Fried oysters, corn meal style

By • August 25, 2011 7 Comments

9 + Save

If you like it, save it!

Save and organize all of the stuff you love in one place.

Got it!

If you like something…

Click the heart, it's called favoriting. Favorite the stuff you like.

Got it!

Author Notes: Having grown up along the coast of Rhode Island I am really fond of seafood. To me oysters are best either raw or when they are fried in a premium corn meal. Recently, I found a great new source of an Indian flint corn meal from the Davis Farm. This inspired me to make a new sauce rather than the traditional tartar.Sagegreen

Makes 2 dozen oysters

Mustard dill sauce

  • 1/3 cup Dijon mustard
  • 2 tbl. honey, chestnut or basswood suggested
  • 2 tbl. of white wine vinegar
  • 1/2 cup of extra virgin olive oil
  • 1/4 tsp. fresh milled black and white pepper
  • 1/2-1 tsp. kosher salt, to taste
  • 1/2 tsp. roasted garlic, optional
  • 1/2 cup of finely chopped fresh dill
  1. Mix the mustard, honey, and vinegar together. Add the salt and pepper. Whisk in the oil to incorporate in a smooth sauce. Add the optional garlic. Stir in the dill. Taste and adjust the seasoning to your liking. Keep chilled until serving.

The oysters

  • 2 eggs
  • 2/3 cups of buttermilk
  • 1 tbl. fresh lemon juice
  • pinch of salt and pepper
  • 2 dozen freshly shucked oysters
  • 2 cups of premium corn meal (Indian flint is wonderful)
  • 1/4 cup of corn starch
  • 1/4 tsp. fresh milled black pepper
  • 1 tsp. kosher salt
  • canola oil for frying
  • lemon wedges for final squeeze of juice
  1. Beat the eggs together with the buttermilk in a nonreactive bowl. Add the lemon juice, a pinch of salt and pepper, and the optional garlic.
  2. Add the oysters. Cover and let these marinate in the refrigerator for 15-20 minutes.
  3. Combine the corn meal with the corn starch, kosher salt and black pepper. Dredge the oysters in this mix. Heat about 1 inch of oil to high (about 360 degrees) to a deep frying pan. Leaving about an inch between oysters, cook up a batch at a time. These will cook fast, usually around 4 minutes. Drain on paper towels. Make sure the oil reheats before starting another batch.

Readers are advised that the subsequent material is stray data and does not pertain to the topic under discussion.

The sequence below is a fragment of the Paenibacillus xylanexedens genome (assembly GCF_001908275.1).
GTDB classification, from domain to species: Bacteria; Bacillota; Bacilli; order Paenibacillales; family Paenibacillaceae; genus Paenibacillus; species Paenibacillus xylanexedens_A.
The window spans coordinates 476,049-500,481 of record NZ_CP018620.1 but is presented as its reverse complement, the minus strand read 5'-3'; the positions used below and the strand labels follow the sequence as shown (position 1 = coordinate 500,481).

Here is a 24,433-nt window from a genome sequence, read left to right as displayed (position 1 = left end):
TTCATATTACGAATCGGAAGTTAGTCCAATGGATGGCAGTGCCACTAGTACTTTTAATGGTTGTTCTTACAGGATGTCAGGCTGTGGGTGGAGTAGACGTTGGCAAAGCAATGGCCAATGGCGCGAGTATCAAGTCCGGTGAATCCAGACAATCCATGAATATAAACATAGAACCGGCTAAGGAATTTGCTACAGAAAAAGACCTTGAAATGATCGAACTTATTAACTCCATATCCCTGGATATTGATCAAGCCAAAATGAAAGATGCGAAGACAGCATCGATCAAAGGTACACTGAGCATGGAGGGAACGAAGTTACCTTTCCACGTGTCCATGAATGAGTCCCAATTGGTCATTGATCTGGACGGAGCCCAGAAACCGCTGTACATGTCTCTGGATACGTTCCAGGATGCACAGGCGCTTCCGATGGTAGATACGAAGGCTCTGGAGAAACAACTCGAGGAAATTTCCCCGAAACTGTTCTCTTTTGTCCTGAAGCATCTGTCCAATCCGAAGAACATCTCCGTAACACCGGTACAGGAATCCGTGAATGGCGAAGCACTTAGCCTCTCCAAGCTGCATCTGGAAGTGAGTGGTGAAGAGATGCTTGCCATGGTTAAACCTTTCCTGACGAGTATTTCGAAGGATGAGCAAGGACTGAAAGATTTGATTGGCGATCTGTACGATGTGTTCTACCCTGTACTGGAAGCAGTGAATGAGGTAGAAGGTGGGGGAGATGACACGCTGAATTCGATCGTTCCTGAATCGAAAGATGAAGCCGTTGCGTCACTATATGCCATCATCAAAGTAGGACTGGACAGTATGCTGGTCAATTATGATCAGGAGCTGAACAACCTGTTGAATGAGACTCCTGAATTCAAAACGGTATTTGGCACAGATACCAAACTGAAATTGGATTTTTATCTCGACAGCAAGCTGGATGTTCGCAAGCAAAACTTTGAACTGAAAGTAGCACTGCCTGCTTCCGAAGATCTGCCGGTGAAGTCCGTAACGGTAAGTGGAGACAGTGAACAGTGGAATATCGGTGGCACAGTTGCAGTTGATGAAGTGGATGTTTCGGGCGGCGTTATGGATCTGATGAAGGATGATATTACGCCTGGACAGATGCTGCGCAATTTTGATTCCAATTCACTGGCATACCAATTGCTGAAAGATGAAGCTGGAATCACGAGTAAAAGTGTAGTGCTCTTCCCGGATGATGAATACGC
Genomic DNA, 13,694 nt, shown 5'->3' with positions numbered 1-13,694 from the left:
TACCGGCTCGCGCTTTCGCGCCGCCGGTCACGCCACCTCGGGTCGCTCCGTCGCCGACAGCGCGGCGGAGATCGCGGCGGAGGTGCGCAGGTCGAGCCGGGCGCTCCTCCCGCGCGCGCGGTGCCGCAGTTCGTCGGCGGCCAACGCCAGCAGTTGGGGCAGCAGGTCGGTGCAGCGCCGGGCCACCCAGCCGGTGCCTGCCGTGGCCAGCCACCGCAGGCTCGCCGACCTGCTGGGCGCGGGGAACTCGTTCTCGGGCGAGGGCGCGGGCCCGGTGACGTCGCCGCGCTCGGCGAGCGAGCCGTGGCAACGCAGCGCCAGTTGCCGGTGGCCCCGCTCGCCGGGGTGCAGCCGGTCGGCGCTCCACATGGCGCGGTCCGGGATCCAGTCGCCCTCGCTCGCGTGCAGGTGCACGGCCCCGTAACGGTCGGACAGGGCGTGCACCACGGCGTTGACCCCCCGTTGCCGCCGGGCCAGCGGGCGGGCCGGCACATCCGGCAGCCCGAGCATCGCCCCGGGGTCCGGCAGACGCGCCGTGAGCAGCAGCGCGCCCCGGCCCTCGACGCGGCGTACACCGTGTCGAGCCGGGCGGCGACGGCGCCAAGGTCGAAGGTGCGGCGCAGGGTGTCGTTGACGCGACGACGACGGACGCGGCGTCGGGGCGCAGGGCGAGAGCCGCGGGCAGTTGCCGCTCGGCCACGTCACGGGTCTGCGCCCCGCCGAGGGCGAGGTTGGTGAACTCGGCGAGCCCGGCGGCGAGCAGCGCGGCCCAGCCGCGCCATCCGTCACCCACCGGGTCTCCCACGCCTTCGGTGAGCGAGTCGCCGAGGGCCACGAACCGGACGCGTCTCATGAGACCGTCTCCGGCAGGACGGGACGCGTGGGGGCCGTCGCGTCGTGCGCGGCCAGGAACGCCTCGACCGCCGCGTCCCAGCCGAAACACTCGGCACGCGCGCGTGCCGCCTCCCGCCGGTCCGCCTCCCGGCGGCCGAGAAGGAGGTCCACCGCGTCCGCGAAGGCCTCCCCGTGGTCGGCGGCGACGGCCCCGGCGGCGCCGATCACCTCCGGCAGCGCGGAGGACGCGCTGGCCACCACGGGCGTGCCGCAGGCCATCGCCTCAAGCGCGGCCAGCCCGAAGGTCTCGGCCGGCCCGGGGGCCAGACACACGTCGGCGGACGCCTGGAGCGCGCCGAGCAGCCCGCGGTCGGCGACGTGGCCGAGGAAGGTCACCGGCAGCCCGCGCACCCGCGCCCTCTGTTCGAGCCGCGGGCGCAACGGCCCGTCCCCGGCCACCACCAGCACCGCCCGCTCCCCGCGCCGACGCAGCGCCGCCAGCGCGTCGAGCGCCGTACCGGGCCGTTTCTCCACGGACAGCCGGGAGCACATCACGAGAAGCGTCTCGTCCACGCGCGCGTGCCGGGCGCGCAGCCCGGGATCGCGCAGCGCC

4. Serve warm with a dab of honey mustard dill sauce and a final squeeze of fresh lemon. You can either serve these on toothpicks already dipped and spritzed for your guests or on a serving platter with the sauce and lemon wedges on the side.

More Great Recipes: Fish & Seafood|Appetizers|Hors d'oeuvres

💬 View Comments ()

Comments (7) Questions (0)


almost 4 years ago boulangere

Cynthia is a trusted source on Bread/Baking.

Mmmmmmm. Lovely photo, too.


almost 4 years ago Sagegreen

Thanks, b!


about 4 years ago lorigoldsby

I do love an oyster po boy, this may be my new breading. Other than fried or my oysters rockafeller, I never eat them raw and can't imagine the horror of an oyster loaf! (sorry niknud!)

But keep the east coast seafood recipes rolling in, please!


about 4 years ago sdebrango

Suzanne is a trusted source on General Cooking.

I don't eat oysters but love the cornmeal crust will use along with that lovely dip with other seafood.


about 4 years ago Sagegreen

Thanks, sdebrango. Let me know how this works with other seafood!


about 4 years ago Niknud

I have always been of the opinion that the less done to oysters the better. A squirt of lemon juice or a drop of hot sauce...and woe to the person who brought a perfectly delcious raw oyster near a heat source. I shudder remembering the dreaded oyster loaf that was endemic in my family during the holidays. That being said, this sounds like a lot of fun - I've never done the corn meal thing and the mustard-dill combo is neat (maybe go with calamari too?). I'm not saying I'm a convert but you've raised my eyebrowns and possibly convinced me to try oysters a different way! Thanks!


about 4 years ago Sagegreen

Thanks, Niknud. I love raw oysters, too! But this corn meal is pretty special.